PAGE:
8.05.2018: A call for secondary ticketing to be re-examined by the Government was made at a UK Music SoundCity roundtable last week.
The Liverpool MPs Luciana Berger and Steve Rotherham, local musicians, promoters, managers and venue owners gathered on Friday to test the health of the local Liverpool music scene and put the benefits of the recent Live Music Act under the microscope.
The roundtable accepted the new Act, which came into force in October and allows small scale music events to take place without the need for complicated and expensive licensing, had gone some way to offset the damage inflicted on Liverpool’s music scene by the widespread closure of pubs over the last few years.
However, some of those taking part argued the benefits of the legislation were still not widely known and suggested the lack of money and resources available to young bands was still one of the biggest handicaps to them getting a foothold on the music career ladder. It was mooted that large scale promoters should provide for some trickle down of cash to help the grass roots blossom.
Rotherham, the Labour MP for Liverpool Walton and a member of the influential Culture, Media and Sport Select Committee, said it was unlikely the Government would look to force the “big boys” of the music promoting world to pay into a pot for those live music operations in the lower leagues.
However, he did slam secondary ticketing, calling the practice “pernicious” and a way of “ripping off poor people”. He also suggested that because the Government lost tax revenues to many of the illegal operators working in this market that it might re-look at this controversial issue.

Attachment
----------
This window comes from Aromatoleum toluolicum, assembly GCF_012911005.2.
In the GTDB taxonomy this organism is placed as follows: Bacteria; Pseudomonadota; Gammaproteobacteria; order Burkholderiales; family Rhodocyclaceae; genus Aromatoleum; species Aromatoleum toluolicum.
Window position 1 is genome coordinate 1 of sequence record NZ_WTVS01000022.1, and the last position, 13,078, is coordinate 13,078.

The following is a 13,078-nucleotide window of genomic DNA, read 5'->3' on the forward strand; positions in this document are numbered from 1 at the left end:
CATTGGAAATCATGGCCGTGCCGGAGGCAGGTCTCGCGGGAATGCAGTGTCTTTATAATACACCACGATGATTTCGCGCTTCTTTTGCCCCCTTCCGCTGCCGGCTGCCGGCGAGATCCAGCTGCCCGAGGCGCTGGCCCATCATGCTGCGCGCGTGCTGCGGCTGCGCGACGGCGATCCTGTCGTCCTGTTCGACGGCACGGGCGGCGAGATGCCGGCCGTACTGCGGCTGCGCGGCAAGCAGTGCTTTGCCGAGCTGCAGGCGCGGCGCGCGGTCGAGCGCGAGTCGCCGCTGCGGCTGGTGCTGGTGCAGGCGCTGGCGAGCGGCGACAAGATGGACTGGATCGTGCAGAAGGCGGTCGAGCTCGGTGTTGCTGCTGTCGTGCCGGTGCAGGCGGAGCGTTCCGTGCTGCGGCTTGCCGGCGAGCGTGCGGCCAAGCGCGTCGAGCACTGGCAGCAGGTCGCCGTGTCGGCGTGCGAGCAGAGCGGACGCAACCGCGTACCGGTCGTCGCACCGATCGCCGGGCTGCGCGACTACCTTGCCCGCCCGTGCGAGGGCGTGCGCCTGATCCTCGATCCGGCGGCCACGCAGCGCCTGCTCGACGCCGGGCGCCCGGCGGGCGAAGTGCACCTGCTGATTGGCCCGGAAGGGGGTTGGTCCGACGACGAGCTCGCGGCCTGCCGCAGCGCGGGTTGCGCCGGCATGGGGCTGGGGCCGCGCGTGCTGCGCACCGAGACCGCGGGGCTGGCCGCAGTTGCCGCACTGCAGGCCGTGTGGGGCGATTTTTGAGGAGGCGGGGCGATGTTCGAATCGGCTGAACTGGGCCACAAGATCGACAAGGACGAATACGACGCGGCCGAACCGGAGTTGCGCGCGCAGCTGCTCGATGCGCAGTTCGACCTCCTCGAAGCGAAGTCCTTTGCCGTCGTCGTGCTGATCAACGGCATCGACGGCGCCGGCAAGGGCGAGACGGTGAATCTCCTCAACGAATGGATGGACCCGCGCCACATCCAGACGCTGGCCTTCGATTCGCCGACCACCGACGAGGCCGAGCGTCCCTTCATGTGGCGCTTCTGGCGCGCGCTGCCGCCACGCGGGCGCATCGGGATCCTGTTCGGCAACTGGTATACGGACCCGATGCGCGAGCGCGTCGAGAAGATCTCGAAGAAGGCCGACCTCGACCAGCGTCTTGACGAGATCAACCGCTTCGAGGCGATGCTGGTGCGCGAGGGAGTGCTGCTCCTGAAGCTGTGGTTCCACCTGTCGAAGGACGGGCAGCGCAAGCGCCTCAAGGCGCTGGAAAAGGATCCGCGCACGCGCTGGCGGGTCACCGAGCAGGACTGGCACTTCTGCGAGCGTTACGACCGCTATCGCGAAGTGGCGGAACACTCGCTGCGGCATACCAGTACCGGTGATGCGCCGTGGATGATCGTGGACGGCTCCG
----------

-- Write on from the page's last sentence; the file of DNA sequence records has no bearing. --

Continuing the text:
Rotherham argued if all ticketing money was earned by bone fide operators then tax paid on ticket revenues would be much larger. “Parliament might look at it in the future if they think that the Government might see that as an income stream lost,” he said.
Berger, MP for Liverpool Wavertree, vowed to do more to publicise the Act and also suggested that because new bands trying to break out on the pub circuit were not getting paid enough – or quickly enough – they probably fit the profile of precarious employees. She added she would raise the issue of including music and musicians with the Resolution Foundation, which seeks to improve the living standards of low income earners.
UK Music CEO Jo Dipple said: “It was clear from our roundtable that the Act is widely acknowledged as being a force for good, helping young bands get gigs and helping to preserve the local grass roots music scene. However, we discovered it’s impact is being undermined by the rapid closure of pubs and and there is probably a case for marketing it better because not enough small promoters and pub landlords are fully aware of the benefits it can bring them.”
UK Music plans to hold a further series of Live Music Act-themed roundtables, including one in Parliament, before presenting a report on its impact later this year.Back to news